Moment of truth time. You did the research. You put in the work. You compared and contrasted the businesses until your eyes went crossed. Negotiations are finished, and both you and the seller are ready to make it official. It's time to talk about financing.
The money has to come from somewhere, and since no one has figured out how to grow it on trees (yet), we need alternative methods to fund our business buys.
There is a surprisingly long list of ways to secure funding to purchase a business - and none of them are "more right" than others. (Though, if we're being honest, some of them are complete garbage, so we don't talk about those.) Ultimately, the route you decide to take will depend on factors like the type of business, the amount you need to borrow, credit history, collateral, etc. Below are the Top Four we recommend as a starting point.
SBA 7(a) Loans:
Small Business Association Loans are an obvious choice. (It's literally in the name.) These programs are designed specifically to make it easier for small businesses to get the funding they need.
Here's how it works: The lender makes the loan, and the SBA guarantees it will repay up to a certain percentage if you default on that loan. (85% for amounts up to $150,000 and 75% for amounts greater than $150,000.) But this isn't a get-out-of-jail-free card. They will do anything to collect your debt, only falling onto the guarantee if all options have been exhausted. It's still a loan. It still needs to be paid back. And it still needs to be used responsibly. You can borrow up to $5 million, and the approval turnaround time is typically 5-10 business days.
There are many different places to access SBA loans, and you should rarely (if ever) go through a bank that doesn't do a lot of them. We suggest starting here for the list of 100 most active SBA 7(a) lenders in the United States. It's updated quarterly and shows you those who know what they're doing - and, more importantly, those who don't.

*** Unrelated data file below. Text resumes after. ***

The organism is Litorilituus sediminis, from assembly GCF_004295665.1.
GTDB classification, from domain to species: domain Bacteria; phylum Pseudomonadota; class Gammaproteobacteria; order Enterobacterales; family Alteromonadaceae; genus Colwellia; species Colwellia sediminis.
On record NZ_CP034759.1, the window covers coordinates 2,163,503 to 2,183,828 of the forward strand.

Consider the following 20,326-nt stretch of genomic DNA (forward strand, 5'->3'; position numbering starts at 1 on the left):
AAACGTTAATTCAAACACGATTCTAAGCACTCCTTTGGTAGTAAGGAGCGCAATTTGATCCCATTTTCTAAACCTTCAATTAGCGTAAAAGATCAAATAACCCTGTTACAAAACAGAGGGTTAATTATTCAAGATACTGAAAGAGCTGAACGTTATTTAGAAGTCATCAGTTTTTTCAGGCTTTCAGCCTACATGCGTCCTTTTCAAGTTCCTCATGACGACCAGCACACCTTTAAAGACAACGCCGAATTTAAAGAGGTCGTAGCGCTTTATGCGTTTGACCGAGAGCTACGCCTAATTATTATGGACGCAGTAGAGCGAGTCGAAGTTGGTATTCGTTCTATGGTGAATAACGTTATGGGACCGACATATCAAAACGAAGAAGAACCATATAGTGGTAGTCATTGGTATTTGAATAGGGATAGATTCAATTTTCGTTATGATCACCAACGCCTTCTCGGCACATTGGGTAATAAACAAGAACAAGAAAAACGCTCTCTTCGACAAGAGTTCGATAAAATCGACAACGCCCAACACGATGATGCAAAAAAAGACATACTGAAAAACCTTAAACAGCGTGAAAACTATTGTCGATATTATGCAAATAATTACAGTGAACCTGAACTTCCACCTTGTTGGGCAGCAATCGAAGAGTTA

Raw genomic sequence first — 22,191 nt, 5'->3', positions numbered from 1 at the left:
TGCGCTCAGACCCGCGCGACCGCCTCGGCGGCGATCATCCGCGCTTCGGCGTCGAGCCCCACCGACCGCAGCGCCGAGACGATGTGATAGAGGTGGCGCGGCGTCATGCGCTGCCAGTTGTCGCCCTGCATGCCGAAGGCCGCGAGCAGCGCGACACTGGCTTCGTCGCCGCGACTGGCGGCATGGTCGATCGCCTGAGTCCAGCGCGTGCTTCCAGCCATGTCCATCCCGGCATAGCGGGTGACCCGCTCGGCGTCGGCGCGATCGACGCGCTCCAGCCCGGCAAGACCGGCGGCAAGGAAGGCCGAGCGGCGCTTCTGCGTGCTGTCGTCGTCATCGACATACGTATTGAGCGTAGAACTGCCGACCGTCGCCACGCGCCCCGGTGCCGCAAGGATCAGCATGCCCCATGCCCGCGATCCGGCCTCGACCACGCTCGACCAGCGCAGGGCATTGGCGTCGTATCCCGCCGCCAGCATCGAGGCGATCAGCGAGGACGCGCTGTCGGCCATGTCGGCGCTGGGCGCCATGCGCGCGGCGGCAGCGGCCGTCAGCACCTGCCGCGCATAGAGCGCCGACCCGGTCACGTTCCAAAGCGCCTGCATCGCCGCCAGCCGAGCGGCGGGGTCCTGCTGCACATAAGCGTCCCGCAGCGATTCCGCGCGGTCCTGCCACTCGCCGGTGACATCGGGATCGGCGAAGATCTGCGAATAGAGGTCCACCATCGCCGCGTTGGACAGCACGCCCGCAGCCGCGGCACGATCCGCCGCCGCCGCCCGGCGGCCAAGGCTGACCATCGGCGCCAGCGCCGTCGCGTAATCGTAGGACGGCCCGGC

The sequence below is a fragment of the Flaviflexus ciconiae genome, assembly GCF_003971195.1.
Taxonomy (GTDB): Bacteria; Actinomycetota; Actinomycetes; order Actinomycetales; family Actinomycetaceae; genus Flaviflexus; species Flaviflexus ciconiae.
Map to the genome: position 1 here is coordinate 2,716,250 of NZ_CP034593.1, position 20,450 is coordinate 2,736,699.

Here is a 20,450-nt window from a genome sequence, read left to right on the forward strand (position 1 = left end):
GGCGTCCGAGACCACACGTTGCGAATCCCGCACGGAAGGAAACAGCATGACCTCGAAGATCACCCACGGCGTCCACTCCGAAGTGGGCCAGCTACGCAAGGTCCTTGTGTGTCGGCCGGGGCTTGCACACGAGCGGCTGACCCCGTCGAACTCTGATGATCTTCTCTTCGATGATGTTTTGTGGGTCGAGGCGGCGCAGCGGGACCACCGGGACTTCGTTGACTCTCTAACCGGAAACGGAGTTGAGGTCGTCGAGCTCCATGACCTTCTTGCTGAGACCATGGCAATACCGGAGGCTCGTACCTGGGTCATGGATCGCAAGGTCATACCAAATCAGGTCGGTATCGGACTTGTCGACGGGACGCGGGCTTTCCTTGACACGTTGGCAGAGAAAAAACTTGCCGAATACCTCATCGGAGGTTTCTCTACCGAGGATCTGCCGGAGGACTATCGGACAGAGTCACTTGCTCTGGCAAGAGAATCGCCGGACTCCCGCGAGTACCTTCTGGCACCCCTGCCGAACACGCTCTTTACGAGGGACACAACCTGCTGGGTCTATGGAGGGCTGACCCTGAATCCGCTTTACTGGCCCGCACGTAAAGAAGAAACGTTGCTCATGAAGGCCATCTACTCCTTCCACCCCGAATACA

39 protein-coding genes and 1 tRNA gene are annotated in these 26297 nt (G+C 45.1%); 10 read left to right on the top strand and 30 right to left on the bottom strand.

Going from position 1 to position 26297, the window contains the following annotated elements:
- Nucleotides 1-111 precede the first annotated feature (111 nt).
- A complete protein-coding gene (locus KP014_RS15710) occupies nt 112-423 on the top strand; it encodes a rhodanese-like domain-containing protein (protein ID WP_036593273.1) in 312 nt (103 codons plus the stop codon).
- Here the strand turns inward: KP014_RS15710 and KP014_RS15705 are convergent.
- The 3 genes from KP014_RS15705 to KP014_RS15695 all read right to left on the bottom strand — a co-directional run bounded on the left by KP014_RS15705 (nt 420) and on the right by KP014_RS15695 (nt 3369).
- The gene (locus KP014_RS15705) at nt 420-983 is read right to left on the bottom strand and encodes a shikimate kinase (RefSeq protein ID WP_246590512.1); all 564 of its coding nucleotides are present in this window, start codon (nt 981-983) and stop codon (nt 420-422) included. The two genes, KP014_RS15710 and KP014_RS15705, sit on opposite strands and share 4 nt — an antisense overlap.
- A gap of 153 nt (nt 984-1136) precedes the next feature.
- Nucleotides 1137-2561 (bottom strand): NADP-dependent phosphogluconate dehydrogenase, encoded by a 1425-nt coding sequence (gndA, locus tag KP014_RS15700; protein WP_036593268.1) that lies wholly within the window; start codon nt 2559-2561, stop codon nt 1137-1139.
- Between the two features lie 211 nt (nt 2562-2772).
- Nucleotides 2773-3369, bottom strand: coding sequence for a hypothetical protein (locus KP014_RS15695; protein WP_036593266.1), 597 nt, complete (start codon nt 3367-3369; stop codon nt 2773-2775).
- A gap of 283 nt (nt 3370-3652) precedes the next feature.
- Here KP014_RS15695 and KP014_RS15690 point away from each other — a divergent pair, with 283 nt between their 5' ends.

Under the umbrella of the SBA loans, there are two more worth mentioning:
With the guarantee of an SBA loan, there are some strings attached. (Aren't there always where the government's concerned?) To qualify for a 7(a) loan, you have to meet specific eligibility requirements, including:
Traditional Commerical Loans
Back in the day (we're dating ourselves), the only way to get your hands on a large amount of cash was to either rob the bank or borrow from the bank. And since we don't condone theft, we'll focus on the latter of the two.
Bank loans are the OG of money lending and can still be a great option. You don't have the same eligibility requirements as you would with an SBA loan, so you have more freedom to use the money at your discretion. You can also improve your credit score by making on-time payments.
But there are some downsides compared to SBA loans (and remember, the only way we can tell if something is "good" is by comparison). Because they don't come with a government guarantee, it may be harder to get approval from the lender. A good credit score, collateral, and strong financials may be needed to secure the amount you want to borrow at a reasonable interest rate.